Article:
Ian Fleming | Snowblind
Curated Doom (DL)
Munich-based Irish composer Ian Fleming‘s debut EP Snowblind has just been launched by Curated Doom with five exquisite ambient pieces, running just under a half hour. Opening with A desolate pinprick in a world of white, the listener is immediately drawn into a world of drone, crackle and wave-lapping bewilderment. The minimal work combines layers of field recordings and surface noise. The Calm, with its arresting tonal range as depicted in its accompanying video (below) is as it says, a muted, grounding drone that meanders slightly, creating an atmosphere of haunted beauty in its wake.
Within the easy seduction of Fleming’s initial sonic effort is Beneath the Avalanche, which is a bit more industrial, disconnected, like a facsimile of a memory rather than the real thing. Playing only from a distance, you may feel as though you are listening to a concert over a hill and a valley via a tunnel. It’s a strange perspective, but somehow comes off like a lull in a slightly deranged rock opus caught in-progress. Crevasse soars with a tingling sense of separation, of inertia-fueled gravity. There’s an edgeless-ness and resistance to the track as its form just floats in space, unchanged until the end where, like a granular waterfall, it spills away.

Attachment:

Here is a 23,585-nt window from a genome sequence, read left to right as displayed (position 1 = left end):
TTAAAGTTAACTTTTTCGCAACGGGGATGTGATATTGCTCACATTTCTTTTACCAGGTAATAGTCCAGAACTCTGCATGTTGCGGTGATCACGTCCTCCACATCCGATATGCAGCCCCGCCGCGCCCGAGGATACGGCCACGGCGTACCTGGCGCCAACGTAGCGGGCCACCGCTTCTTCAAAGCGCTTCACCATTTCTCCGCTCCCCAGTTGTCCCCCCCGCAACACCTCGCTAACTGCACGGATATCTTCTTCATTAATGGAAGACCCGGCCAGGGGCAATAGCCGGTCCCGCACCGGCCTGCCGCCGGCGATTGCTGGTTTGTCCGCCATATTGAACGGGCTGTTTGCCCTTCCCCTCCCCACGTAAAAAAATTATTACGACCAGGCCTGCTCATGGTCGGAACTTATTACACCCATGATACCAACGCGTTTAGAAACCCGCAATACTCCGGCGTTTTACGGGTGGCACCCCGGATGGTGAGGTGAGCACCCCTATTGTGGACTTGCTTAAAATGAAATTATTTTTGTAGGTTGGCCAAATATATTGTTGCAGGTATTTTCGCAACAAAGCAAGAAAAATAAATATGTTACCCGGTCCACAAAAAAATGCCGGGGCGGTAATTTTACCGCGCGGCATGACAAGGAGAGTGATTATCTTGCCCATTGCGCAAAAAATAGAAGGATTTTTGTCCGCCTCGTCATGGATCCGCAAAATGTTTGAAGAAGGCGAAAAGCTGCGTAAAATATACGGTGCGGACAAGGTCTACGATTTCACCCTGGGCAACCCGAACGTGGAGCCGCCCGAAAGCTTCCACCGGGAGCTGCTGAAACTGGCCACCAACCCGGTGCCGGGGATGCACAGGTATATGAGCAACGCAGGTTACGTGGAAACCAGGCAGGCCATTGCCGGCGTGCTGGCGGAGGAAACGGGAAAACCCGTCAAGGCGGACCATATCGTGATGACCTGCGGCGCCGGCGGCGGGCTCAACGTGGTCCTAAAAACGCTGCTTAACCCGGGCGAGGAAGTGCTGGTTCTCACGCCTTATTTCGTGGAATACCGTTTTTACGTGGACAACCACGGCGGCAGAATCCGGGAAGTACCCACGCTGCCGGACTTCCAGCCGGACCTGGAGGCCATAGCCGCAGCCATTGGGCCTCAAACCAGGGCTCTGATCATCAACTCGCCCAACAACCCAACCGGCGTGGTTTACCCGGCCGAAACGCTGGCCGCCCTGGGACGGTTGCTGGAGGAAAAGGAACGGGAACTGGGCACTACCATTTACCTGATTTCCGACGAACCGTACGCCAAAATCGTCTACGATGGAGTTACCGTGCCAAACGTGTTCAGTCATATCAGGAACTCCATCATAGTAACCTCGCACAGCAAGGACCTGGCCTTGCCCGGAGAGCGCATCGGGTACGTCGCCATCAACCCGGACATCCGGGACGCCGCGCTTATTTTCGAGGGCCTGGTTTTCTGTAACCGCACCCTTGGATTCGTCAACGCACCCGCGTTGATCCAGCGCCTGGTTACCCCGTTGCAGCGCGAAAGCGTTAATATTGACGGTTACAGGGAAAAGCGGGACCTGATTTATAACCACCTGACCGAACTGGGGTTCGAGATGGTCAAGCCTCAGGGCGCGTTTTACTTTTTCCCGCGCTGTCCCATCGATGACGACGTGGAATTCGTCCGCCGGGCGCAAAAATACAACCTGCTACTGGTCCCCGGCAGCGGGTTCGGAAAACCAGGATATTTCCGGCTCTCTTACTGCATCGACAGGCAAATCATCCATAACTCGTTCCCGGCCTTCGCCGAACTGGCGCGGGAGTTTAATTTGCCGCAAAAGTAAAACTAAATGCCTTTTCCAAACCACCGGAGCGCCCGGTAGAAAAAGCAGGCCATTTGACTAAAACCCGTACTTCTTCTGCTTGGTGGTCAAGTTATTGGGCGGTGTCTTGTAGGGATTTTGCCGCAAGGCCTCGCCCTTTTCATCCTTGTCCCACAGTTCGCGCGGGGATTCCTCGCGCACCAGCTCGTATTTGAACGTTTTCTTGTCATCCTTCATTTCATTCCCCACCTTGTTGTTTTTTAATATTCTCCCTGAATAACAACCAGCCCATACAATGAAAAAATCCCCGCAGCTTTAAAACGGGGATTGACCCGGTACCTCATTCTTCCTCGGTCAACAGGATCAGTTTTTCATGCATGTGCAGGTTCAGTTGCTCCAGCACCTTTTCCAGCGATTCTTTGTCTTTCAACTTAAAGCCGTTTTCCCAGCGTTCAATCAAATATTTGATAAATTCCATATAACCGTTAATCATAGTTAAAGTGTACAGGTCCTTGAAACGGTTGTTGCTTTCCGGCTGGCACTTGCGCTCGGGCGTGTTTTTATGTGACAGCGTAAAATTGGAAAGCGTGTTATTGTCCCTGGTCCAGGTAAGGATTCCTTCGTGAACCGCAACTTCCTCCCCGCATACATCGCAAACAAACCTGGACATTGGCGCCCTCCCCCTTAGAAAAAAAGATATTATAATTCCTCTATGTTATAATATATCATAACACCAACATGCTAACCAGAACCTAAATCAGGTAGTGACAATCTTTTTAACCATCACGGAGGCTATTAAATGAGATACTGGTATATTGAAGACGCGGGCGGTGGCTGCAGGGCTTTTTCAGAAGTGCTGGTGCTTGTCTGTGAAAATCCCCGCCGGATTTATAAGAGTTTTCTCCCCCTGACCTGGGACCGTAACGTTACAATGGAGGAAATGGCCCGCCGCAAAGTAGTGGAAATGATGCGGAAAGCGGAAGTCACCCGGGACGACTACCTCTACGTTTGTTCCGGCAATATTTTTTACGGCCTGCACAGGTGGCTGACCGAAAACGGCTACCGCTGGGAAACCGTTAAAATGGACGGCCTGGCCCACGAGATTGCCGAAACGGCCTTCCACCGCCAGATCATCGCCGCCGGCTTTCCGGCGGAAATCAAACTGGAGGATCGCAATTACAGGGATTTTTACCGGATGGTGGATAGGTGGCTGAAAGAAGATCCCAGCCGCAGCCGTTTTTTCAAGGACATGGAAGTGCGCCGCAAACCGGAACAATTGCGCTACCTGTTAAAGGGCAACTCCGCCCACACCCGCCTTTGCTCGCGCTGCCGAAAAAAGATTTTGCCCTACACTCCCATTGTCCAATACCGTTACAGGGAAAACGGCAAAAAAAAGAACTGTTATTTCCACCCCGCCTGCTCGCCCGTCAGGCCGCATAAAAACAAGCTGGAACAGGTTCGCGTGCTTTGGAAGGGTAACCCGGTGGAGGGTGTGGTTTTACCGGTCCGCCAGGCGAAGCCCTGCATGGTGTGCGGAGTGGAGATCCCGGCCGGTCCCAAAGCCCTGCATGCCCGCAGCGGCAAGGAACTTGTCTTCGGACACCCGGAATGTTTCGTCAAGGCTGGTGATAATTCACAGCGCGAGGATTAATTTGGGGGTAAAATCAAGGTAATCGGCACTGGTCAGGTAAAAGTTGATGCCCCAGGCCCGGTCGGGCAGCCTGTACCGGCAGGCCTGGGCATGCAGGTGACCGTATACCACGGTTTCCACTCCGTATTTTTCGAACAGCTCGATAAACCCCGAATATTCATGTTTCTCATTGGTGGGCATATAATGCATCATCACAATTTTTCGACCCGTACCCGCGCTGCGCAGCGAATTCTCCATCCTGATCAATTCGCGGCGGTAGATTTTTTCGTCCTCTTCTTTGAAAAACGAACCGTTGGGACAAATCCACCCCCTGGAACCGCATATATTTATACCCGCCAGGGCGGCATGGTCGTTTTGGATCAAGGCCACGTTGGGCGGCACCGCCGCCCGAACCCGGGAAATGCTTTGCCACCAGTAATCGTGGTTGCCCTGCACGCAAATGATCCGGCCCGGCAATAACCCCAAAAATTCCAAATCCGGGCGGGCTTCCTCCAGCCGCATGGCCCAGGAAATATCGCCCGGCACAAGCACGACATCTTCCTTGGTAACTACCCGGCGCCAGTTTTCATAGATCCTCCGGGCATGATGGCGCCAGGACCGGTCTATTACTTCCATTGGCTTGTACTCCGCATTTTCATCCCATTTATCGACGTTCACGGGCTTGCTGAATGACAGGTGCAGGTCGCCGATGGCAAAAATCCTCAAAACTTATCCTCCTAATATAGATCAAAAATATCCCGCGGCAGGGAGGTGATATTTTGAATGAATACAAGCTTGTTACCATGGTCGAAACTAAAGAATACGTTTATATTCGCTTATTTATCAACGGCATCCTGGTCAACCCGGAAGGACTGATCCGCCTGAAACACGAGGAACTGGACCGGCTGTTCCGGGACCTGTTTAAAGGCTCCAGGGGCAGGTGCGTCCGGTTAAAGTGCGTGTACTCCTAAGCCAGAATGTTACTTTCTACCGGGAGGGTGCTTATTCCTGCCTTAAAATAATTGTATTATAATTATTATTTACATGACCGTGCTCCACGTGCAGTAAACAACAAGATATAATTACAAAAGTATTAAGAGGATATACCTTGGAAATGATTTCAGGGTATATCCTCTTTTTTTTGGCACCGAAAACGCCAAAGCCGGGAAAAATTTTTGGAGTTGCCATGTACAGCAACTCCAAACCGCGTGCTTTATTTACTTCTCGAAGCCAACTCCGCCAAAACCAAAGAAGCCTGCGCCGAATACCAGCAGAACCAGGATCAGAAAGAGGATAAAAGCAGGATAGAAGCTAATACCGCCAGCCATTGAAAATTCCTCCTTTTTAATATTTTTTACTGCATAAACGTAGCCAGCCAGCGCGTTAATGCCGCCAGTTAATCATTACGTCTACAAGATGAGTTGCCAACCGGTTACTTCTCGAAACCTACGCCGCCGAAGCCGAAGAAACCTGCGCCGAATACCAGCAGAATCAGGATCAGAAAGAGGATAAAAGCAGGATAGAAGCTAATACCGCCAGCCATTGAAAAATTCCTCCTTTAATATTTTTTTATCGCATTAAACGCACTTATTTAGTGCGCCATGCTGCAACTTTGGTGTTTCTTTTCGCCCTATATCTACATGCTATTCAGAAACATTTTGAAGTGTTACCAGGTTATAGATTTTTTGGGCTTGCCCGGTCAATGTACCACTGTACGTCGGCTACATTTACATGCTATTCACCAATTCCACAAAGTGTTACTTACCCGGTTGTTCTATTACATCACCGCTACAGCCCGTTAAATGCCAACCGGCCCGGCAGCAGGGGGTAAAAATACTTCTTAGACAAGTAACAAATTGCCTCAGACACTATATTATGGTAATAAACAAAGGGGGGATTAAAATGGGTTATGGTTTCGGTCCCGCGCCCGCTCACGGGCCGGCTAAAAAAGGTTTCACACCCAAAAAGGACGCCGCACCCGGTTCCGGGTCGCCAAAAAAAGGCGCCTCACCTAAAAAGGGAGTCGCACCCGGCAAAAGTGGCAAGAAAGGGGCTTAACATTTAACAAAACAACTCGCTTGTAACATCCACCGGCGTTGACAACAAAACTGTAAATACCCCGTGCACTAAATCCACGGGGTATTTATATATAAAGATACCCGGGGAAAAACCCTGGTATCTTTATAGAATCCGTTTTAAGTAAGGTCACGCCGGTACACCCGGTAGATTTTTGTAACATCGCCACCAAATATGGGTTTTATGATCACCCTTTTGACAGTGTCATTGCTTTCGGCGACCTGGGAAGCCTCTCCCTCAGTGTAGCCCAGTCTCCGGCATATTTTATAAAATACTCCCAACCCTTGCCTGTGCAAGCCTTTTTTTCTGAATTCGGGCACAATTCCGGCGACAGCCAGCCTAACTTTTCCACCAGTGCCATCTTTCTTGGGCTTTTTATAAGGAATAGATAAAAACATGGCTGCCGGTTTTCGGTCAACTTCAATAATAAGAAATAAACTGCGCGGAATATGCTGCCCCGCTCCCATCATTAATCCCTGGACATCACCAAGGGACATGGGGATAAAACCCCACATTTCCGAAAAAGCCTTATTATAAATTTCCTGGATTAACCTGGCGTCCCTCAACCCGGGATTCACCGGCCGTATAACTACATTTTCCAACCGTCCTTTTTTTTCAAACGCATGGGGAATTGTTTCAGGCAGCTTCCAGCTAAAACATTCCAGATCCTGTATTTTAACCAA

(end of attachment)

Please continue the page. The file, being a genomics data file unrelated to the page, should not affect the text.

The concluding piece, Kholat Syakhl, howls like swirling wind in a heady mix that smoothly balances the synergy between nature and electronics. Without a soul in sight one might mistake this for a surveillance-like vehicular contraption, moving and monitoring for signs of life through a sandstorm. It’s granular and pixelated, while creating an atmosphere of whitenoise that is somehow oddly meditative.